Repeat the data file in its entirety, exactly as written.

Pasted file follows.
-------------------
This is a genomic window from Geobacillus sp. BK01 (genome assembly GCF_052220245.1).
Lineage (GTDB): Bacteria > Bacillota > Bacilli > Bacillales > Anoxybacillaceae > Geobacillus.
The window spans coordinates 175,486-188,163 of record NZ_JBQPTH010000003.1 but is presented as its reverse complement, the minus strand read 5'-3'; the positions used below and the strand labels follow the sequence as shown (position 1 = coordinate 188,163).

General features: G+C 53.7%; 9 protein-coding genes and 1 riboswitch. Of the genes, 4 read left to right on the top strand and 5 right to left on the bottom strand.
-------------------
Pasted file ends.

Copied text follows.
This is a genomic window from Geobacillus sp. BK01 (genome assembly GCF_052220245.1).
Lineage (GTDB): Bacteria > Bacillota > Bacilli > Bacillales > Anoxybacillaceae > Geobacillus.
The window spans coordinates 175,486-188,163 of record NZ_JBQPTH010000003.1 but is presented as its reverse complement, the minus strand read 5'-3'; the positions used below and the strand labels follow the sequence as shown (position 1 = coordinate 188,163).

General features: G+C 53.7%; 9 protein-coding genes and 1 riboswitch. Of the genes, 4 read left to right on the top strand and 5 right to left on the bottom strand.